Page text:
You might not have heard the name. You have definitely heard the voices -- whether on a Paul Simon record, a Lifesavers commercial, or in Invictus or any number of other major films.
Ladysmith Black Mambazo comes to Tulsa Sunday night, bringing with them the tightest, most luxurious harmonies you have ever heard.
It's been more than 40 years since leader Joseph Shabalala formed the group near his rural South African home. Since then, they've won Grammys, toured the world multiple times, been featured in an Oscar-nominated documentary -- all in the name of spreading their gospel of peace, love, and harmony.
For the uninitiated, imagine music with the world music feel, first of all, because you are listening to the music of the Zulu people. Then, if you possibly can, imagine the cleanest harmonies you can think of. Harmonies so tight and so clean that, even though you are sometimes hearing four, five, eight different voices each singing a different note, they sound like one voice. Really. I remember being introduced to these guys when I was in college. I distinctly recall my roommate saying, "Damn, even their vocal bends are together." And he was right. They are perfectly together in what they do.
So Ladysmith Black Mambazo has taken the music of its South African roots, married it to the sounds and sensibilities of Western Christian music, and has created something extraordinary.
What brings them to this art of the world involves a little bit of selfishness on the part of Ken Tracy, founder of Choregus Production, the fine arts group presenting the concert.
"I've known about Ladysmith since [Paul Simon's] Graceland. I've always liked their stuff," he said. "And they're just everywhere. They did music for Cry the Beloved Country, they sang for Nelson Mandela's inauguration. They've just always been on my radar.
So when Tracy got an email inquiry about a year ago regarding booking performance dates for the group, he jumped at the chance.
"They've never been to Oklahoma, as far as I know, and they were planning on coming through this part of the country. It just seemed like a good match," he said.
As far as what the group will sing, since they do much of their material in a foreign language (and not one that even sounds familiar, but one with all those clicks in it), there's less chance of the audience anxiously awaiting its favorite Ladysmith hit. This band of men doesn't exactly have a version of "Freebird." That's not to say there's nothing familiar.
"Probably the one thing that people will want them to sing, that they're most familiar with, is their version of 'Amazing Grace,' Tracy said. "That's the YouTube hit that people know best, I think."
So, just like with the Soweto Gospel Choir, which swung through Tulsa a few years ago, the audience not only gets to hear new and wonderful things heretofore unexperienced, but it also gets treated to a stunning version of what is arguably the most popular hymn of all.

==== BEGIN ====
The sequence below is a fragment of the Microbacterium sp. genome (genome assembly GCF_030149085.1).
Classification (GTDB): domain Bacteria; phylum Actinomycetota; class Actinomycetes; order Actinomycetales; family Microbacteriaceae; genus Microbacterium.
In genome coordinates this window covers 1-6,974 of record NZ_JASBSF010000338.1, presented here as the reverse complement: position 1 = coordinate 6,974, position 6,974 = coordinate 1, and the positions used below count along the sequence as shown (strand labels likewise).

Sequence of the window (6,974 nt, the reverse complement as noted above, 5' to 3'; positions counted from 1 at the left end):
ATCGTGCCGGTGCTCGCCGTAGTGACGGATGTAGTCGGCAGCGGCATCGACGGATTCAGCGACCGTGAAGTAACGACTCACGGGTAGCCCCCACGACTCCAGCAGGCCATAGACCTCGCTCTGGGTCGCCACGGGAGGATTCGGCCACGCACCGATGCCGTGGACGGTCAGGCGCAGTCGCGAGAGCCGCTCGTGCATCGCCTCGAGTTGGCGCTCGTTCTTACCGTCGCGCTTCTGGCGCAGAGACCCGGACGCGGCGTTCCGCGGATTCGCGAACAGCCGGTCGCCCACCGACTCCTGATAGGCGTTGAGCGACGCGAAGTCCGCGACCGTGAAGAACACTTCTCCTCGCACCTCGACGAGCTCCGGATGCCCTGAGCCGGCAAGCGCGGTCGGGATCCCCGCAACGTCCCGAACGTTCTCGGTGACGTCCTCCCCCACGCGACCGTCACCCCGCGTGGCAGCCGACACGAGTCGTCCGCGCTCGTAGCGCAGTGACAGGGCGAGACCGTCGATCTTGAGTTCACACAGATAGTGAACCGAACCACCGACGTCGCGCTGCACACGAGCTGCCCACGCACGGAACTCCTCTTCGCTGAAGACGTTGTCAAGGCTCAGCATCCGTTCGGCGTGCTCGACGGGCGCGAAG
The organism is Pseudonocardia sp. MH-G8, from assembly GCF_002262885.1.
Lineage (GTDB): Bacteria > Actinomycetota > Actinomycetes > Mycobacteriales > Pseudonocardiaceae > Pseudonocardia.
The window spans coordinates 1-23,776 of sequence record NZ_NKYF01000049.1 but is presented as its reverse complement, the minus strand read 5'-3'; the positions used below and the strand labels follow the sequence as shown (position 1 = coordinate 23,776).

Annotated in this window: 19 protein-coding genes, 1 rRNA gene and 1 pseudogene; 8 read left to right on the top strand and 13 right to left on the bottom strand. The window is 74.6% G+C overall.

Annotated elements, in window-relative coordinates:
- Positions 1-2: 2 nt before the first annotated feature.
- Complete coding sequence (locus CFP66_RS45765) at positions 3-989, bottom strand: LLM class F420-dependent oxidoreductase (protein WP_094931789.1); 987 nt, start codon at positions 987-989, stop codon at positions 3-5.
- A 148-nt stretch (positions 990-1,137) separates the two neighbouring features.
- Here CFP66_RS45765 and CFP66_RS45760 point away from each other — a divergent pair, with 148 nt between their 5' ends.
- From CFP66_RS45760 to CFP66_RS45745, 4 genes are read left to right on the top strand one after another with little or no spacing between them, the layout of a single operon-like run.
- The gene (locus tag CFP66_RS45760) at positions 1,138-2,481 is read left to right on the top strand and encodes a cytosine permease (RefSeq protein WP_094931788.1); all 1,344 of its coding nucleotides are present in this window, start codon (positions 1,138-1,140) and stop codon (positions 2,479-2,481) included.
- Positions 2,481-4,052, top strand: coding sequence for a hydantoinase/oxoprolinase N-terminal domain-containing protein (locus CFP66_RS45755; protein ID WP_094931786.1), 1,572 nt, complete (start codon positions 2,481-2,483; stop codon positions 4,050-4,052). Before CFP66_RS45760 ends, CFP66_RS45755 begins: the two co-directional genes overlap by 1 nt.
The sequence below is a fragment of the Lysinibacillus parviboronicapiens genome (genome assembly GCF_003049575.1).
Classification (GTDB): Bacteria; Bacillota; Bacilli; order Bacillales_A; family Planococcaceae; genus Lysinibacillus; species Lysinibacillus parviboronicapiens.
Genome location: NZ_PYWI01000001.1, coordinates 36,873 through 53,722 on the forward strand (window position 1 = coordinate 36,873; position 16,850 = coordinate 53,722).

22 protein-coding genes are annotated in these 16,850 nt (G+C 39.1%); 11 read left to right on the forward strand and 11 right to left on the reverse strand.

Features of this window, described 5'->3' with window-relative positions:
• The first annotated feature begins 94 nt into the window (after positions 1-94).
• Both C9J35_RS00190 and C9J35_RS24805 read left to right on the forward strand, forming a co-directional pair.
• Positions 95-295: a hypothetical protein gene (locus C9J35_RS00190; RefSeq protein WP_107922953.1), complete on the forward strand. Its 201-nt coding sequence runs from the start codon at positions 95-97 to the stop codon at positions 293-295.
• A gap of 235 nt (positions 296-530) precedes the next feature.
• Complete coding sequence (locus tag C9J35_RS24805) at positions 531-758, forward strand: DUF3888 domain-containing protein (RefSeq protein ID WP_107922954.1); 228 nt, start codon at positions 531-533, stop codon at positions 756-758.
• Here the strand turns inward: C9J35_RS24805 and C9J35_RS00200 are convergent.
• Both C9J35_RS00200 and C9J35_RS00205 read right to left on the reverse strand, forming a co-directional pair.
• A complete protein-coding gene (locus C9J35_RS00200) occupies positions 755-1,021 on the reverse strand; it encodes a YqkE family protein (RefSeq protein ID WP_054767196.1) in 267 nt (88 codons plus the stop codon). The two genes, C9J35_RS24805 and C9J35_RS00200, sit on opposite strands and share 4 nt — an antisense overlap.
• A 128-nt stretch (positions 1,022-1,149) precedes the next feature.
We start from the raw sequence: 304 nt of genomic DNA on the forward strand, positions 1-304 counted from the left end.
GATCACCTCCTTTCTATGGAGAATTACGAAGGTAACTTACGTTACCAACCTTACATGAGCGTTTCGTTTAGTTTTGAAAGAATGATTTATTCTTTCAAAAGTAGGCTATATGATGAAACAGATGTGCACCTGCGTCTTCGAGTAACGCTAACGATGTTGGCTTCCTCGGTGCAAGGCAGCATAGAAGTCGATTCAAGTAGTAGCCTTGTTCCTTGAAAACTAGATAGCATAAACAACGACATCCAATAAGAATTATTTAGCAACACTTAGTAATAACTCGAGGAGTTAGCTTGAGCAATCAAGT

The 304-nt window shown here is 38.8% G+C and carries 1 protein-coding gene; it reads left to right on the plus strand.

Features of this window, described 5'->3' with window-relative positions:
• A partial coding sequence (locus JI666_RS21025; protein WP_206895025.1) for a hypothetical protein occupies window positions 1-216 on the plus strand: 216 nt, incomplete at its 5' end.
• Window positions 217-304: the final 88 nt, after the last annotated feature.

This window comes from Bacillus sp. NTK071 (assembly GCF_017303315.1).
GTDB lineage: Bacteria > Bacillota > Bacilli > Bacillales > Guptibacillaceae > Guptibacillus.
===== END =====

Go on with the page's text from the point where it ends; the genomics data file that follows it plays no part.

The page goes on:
Choregus is also reaching out with this show, Tracy said.
"We're doing kind of an outreach to the underserved community," he said.
In addition to the underserved, Choregus is opening the show to students (Tracy is expecting upwards of 300) and to churches.
"We're reaching out to TPS. The problem, of course, is that it's on a Sunday evening, so it's not your typical school day activity," he said. "We're also reaching out to black churches and churches in general."
Some tickets will be given away, some sold at discount rates, all on what Tracy calls a need basis. Choregus has been empowered to do so through grants revolving around outreach. Doing so, Tracy hopes, will help further fill the Chapman Music Hall.
Shabalala once talked about the group's message, its job. His response was both to the point and all-inclusive, saying that the task at hand was to spread the gospel of loving each other throughout the world. The all-inclusive part came with him qualifying the use of the word "gospel," removing any specific religious affiliation with it.
"Without hearing the lyrics," he said, "the music gets into the blood, because it comes from the blood."
What he's talking about is that finest of music, the kind that speaks a language without words, the kind where the listener knows the message without hearing a word. That's a regular occurrence when listening to Ladysmith Black Mambazo. You probably don't speak the language of the Zulu people. But listening to the group, you know what they're singing about, anyway. And that's an amazing success.
Not to be too much of a marketer, but Tracy reminded all of the chance for Tulsa audiences to get to know the Ladysmith sound even better.
"They're always promoting their album, so they'll have them for sale in the lobby," Tracy said. So go to the show, be blown away, buy a couple of CDs in the lobby, live a fuller life.
Brought to Tulsa by Choregus Productions, Ladysmith Black Mambazo helps fulfill Choregus' mission statement, one which revolves around presenting not only quality productions, but giving the community the kinds of shows that no one else is bringing to town. Hairspray it ain't.
Ladysmith Black Mambazo performs Sunday, Jan. 22 at the Tulsa PAC's Chapman Music Hall at 7pm. Tickets range from $15 to $40 and are available through tulsapac.com.
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